It was all going to be so easy

The weather forecast was pretty clear – the present heatwave would end in the usual thunderstorms and torrential rain earlier this week, and the plan was to get on with jobs in the Potwell Inn kitchen – like processing tomatoes into sauces, and passata for the winter. This is the third day we’ve scanned the sky and not spotted a single cloud, and so with the temperature climbing to 34C in the shade, watering has become an exhausting necessity. Plants in pots, even large ones, suffer from stress very quickly. The only plants truly loving the heat are the greenhouse chillies, and there are enough ripened now to freeze and keep us going until next year.

But at the top of this post is a picture of some calendula flowers that we’re wilting before extracting from them in almond oil. We’ve never done this before but the calendula is so useful as a companion plant on the allotment it makes perfect sense to get an effective second benefit from it and so we have oil, beeswax and jars waiting to store this first attempt. We find the commercial cream incredibly effective, and so we’ll soon know whether our home-made version is worth the expense – organic almond oil isn’t cheap. They’re wilting well enough to move to the next stage tomorrow. I really hope it cools down a bit because the thought of reducing 10 kilos of tomato pulp in a kitchen that’s already airless and at 30C is a bit daunting, although the fruit is ripening in a box on the kitchen floor and there’s at least as much again ripe on the vines.

The decision to put ourselves on a pretty savage diet has been helped in one respect by the heat. Who wants to eat in this weather? But the other half of the plan – doing a brisk five mile walk every day before breakfast – has been a struggle, but a fight that’s worth winning. Got to get rid of the lockdown lard!

So we’ve been hiding from the heat indoors most of the day and I’ve been redeeming the shining hour by watching a series of webinars organised by the BSBI – (Botanical Society of Britain and Ireland) – on the Irish grasses and grassland. There’s plenty of overlap with the UK to make them very useful indeed, and I’m gradually discovering just how useful a knowledge of the grasses is, in searching for their more glamorous relatives. Grass looks like grass, and fields – from a distance – can all look the same, but imagine how powerful it would be to go in to a meadow, take a look at the grasses and the easily identifiable flowers and know that it’s worthwhile searching for something special like orchids. If you search for BSBI on You Tube you can watch them all.

Botanising in this heat has been a no-no, and so the photos are a selection of bridges in Bath, taken in the last 2 days. The still air and unruffled water have created some lovely reflections along our morning route. The odd one out is the heron that likes to perch on Bath Deep Lock. It’s pretty tame, and this is the closest I’ve ever got. I really love this place, but it’s hard to escape the fact that the heatwave, which is affecting gardeners, allotmenteers and farmers, not to mention the people who have to work indoors in it; is a symptom of something terribly wrong with our climate. Our clean air zone has been postponed until next year, and today a white van driver ran his engine outside our flat for at least an hour, to use his air conditioning – like that’s going to help!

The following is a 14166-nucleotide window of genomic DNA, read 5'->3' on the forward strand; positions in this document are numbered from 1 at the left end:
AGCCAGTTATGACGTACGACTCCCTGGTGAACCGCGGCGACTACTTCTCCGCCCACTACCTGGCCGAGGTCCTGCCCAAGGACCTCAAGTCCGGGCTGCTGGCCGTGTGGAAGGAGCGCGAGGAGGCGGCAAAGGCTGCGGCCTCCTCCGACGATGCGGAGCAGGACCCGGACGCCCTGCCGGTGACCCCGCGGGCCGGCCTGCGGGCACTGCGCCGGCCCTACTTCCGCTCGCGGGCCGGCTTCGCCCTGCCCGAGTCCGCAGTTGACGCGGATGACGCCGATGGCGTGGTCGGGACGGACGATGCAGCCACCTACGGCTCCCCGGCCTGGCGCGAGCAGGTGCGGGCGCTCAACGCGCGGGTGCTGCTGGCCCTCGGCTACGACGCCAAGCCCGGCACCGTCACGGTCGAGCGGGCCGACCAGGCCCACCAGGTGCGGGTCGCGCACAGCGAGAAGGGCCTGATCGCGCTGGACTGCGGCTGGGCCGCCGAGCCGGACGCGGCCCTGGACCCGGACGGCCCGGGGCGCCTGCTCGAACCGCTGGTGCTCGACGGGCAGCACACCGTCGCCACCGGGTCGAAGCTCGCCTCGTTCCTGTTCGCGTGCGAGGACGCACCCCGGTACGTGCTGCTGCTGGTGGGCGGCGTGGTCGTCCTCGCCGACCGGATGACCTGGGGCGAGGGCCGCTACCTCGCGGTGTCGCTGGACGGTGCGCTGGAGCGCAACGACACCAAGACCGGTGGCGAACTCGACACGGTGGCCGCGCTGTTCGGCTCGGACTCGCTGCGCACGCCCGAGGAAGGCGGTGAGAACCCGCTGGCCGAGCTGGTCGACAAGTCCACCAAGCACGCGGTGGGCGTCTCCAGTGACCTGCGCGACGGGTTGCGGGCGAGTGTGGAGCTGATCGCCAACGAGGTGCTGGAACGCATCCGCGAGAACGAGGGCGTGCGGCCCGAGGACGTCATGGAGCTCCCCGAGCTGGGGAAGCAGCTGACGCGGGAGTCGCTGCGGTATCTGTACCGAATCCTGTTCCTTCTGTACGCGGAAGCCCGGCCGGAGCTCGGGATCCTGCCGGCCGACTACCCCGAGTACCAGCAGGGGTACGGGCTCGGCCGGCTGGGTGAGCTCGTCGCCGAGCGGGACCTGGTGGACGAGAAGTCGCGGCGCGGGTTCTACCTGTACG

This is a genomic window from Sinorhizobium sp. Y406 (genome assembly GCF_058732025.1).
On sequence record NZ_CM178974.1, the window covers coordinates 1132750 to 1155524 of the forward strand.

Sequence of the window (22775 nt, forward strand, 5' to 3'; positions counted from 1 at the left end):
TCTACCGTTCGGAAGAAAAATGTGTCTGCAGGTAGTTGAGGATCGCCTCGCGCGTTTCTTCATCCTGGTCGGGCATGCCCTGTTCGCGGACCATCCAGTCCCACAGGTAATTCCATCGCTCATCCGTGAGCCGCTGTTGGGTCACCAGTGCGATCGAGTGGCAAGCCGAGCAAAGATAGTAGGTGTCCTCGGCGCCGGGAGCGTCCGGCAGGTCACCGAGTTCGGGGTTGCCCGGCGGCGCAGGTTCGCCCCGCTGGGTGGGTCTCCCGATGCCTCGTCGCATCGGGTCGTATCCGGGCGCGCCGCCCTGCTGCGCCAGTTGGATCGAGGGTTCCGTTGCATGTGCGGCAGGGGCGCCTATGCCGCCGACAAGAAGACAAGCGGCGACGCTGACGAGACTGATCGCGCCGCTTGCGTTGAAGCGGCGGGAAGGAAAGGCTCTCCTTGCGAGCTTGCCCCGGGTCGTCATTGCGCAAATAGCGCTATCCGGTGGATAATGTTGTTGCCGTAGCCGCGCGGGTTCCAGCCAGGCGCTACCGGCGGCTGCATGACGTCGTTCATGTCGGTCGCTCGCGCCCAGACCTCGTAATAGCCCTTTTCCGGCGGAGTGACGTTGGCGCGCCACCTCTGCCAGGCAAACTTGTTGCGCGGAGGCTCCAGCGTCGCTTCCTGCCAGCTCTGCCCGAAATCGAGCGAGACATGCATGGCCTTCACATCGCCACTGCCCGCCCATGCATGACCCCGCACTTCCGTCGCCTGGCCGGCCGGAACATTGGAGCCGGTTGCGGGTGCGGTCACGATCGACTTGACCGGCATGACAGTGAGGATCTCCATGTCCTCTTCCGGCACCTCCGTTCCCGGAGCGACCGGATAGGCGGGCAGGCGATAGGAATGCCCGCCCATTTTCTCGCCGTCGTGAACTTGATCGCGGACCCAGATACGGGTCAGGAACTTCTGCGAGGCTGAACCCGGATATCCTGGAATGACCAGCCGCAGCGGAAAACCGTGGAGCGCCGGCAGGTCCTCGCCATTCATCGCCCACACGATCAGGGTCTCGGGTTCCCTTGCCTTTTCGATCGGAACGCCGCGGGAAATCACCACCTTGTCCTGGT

Author: Dave Pole

I've spent my life doing a lot of things, all of them interesting and many of them great fun. When most people see my CV they probably think I'm making things up because it includes being a rather bad welder and engineering dogsbody, a potter, a groundsman and bus driver. I taught in a prison and in one of those ghastly old mental institutions as an art therapist and I spent ten years as a community artist. I was one of the founding members of Spike Island, which began life as Artspace Bristol. ! wrote a column for Bristol Evening Post (I got sacked three times, in which I take some pride) and I worked in local and network radio and then finally became an Anglican parish priest for 25 years, retiring at 68 when I realised that the institutional church and me were on different paths. What interests me? It would be easier to list what doesn't, but I love cooking and baking with our home grown ingredients. I'm fascinated by botany and wildlife in general, and botanical illustration. We have a camper van that takes us to the wild places, we love walking, especially in the hills, and we take too many photographs. But what really animates me is the question "what does it mean to be human?". I've spent my life exploring it in every possible way and the answer is ..... well, today it's sitting in the van in the rain and looking across Ramsey Sound towards Ramsey Island. But it might as easily be digging potatoes or making pickle, singing or finding an orchid or just sitting. But it sure as hell doesn't mean getting a promotion, beasting your co-workers or being obsequious to power, which ensured that my rise to greatness in the Church of England flatlined 30 years ago after about 2 days. But I'm still here and still searching for that elusive sweet spot, and I don't have to please anyone any more. Over the last 50 or so years we've had a succession of gardens, some more like wildernesses when we were both working full-time, but now we're back in the game with our two allotments in Bath.

One thought on “It was all going to be so easy”

  1. I enjoy reading your stories. Thank you for the beautiful photos and best of luck with your oil you are making. We are getting rain today in Minnesota, USA.

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